A problem with a power wire shut down service on the MBTA Green Line for a few hours Tuesday morning, stranding hundreds of passengers during their commutes.
The MBTA announced that service was suspended between Government Center and Kenmore Square around 8:30 a.m.
“Please expect delays as buses are dispatched,” the MBTA Twitter account read. “Passengers may use the Orange Line between N Station and Back Bay Stations.”
Service was suspended in both directions on the B, C, D and E branches, MBTA spokesperson Joe Pesaturo said in an email. Service was restored to all Green Line branches around 11:10 a.m.
The issue stemmed from an overhead wire that sustained damage between Arlington and Copley Stations on the westbound side, according to Pesaturo. The cause of that damage was an insulator failure in the overhead wire system. Buses substituted for trolley service, and the MBTA asked customers to consider taking the Orange Line between Back Bay and Haymarket Stations while Green Line service is suspended.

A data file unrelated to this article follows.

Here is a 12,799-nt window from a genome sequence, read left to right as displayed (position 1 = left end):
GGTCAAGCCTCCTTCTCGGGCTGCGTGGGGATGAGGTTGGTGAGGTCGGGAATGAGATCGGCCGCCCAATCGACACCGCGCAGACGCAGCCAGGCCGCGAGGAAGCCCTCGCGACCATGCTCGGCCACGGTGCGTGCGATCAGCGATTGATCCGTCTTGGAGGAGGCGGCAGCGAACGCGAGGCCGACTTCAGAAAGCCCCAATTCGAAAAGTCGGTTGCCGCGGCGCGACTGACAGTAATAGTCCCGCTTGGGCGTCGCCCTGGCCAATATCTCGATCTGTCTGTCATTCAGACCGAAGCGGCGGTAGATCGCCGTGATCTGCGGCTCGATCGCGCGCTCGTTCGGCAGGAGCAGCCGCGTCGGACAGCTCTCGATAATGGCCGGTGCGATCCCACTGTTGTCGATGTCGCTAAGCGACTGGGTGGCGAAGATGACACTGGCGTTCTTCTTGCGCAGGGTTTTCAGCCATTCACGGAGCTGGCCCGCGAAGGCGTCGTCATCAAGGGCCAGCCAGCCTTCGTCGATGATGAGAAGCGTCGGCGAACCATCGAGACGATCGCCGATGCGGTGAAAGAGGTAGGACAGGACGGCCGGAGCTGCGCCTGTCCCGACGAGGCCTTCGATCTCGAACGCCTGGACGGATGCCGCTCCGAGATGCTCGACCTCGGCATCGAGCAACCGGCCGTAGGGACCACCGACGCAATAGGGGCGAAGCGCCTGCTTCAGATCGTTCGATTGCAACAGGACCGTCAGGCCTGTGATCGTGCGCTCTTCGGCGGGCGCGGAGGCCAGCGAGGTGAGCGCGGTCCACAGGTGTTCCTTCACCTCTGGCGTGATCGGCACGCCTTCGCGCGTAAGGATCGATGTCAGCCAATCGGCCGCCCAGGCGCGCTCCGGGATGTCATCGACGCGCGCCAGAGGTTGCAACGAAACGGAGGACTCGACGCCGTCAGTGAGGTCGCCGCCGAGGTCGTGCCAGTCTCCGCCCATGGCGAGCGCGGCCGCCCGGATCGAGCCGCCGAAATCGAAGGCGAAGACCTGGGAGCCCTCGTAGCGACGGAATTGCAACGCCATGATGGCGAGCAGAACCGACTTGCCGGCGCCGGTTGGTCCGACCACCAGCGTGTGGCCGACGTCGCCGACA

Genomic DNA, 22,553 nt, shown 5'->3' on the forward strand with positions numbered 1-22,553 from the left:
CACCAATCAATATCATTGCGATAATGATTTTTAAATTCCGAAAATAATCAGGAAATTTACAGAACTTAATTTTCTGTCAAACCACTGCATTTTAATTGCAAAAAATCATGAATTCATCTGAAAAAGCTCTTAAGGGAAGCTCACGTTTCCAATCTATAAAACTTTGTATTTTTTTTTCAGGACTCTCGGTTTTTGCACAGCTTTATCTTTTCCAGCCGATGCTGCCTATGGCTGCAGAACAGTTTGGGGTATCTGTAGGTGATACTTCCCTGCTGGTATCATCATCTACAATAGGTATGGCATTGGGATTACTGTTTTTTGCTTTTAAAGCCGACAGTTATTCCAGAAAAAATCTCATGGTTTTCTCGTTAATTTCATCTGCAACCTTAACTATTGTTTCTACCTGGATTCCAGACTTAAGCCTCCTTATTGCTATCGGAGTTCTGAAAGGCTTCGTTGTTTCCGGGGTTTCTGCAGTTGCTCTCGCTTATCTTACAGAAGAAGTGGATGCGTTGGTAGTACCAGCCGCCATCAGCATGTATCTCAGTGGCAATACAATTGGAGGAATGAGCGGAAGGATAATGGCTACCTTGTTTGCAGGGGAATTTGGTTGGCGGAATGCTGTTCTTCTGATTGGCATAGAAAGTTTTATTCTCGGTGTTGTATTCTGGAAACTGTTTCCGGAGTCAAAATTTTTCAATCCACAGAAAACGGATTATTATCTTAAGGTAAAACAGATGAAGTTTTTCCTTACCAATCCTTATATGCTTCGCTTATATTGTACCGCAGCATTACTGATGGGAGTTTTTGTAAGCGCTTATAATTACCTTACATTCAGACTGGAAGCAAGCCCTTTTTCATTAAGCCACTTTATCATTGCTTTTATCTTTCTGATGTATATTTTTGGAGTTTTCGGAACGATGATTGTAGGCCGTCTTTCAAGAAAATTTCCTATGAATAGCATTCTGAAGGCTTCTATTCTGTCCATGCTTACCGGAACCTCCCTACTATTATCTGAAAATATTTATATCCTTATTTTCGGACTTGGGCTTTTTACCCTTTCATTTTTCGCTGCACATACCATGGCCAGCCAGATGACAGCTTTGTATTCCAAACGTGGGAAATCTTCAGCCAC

Some passengers were on trains and inside MBTA tunnels when the issue occurred. Because of the damaged power line, two trains that were in between Boylston and Arlington stations had to be evacuated, Pesaturo said. For the other trains, customers were able to exit onto station platforms. There were no injuries during the incident.
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While crews were on scene to get Green Line service back up and running, passengers took to Twitter to show the crowds that formed while waiting for buses and Orange Line trains.
“I am one of the lucky few who manage to fight their way into an @MBTA shuttle,” one Twitter user said along with a video of a massive crowd waiting at Kenmore Station. “There are still masses of people who are stranded at Kenmore due to this green line shutdown.”
Update: I am one of the lucky few who manage to fight their way into an @MBTA shuttle. There are still masses of people who are stranded at Kenmore due to this green line shutdown... #MBTA pic.twitter.com/NdWNLwmdzt— Marissa (@mbokchoy) June 12, 2018
The section where the problem occurred on Tuesday had been inspected less than a week ago. The MBTA Power Department will keep working to identify the root cause of the failure, Pesaturo said.
About three years ago, the MBTA upped its inspections, which helped decrease wire issues, he noted. The last disruption due to an overhead wire problem was November 2017.
"At a minimum, every element of the entire 50-mile system of feeder cables, anchors, weights, insulators, pulleys and brackets is inspected once a week," Peaturo said in an email. "There are crews assigned to nothing other than wire inspection, maintenance and repairs."